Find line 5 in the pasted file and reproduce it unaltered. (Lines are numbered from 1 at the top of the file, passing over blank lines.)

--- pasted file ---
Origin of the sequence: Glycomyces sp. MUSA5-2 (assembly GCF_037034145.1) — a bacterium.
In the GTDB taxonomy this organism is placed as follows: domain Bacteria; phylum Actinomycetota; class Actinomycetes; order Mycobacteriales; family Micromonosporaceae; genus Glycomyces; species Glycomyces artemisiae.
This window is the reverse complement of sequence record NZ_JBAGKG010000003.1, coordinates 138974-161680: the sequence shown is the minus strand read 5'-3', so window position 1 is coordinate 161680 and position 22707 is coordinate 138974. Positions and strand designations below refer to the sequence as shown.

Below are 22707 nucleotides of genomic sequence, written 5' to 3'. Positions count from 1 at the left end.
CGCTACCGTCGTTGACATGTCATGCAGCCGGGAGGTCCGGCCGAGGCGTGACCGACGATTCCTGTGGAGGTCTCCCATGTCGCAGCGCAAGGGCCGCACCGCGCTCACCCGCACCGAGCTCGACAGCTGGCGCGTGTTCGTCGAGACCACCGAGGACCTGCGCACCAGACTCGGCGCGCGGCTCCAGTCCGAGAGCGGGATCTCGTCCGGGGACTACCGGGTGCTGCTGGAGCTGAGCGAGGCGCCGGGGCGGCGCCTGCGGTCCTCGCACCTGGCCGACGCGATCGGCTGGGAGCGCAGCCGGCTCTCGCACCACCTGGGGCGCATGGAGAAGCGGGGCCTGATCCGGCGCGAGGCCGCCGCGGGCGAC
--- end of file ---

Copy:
CGCTACCGTCGTTGACATGTCATGCAGCCGGGAGGTCCGGCCGAGGCGTGACCGACGATTCCTGTGGAGGTCTCCCATGTCGCAGCGCAAGGGCCGCACCGCGCTCACCCGCACCGAGCTCGACAGCTGGCGCGTGTTCGTCGAGACCACCGAGGACCTGCGCACCAGACTCGGCGCGCGGCTCCAGTCCGAGAGCGGGATCTCGTCCGGGGACTACCGGGTGCTGCTGGAGCTGAGCGAGGCGCCGGGGCGGCGCCTGCGGTCCTCGCACCTGGCCGACGCGATCGGCTGGGAGCGCAGCCGGCTCTCGCACCACCTGGGGCGCATGGAGAAGCGGGGCCTGATCCGGCGCGAGGCCGCCGCGGGCGAC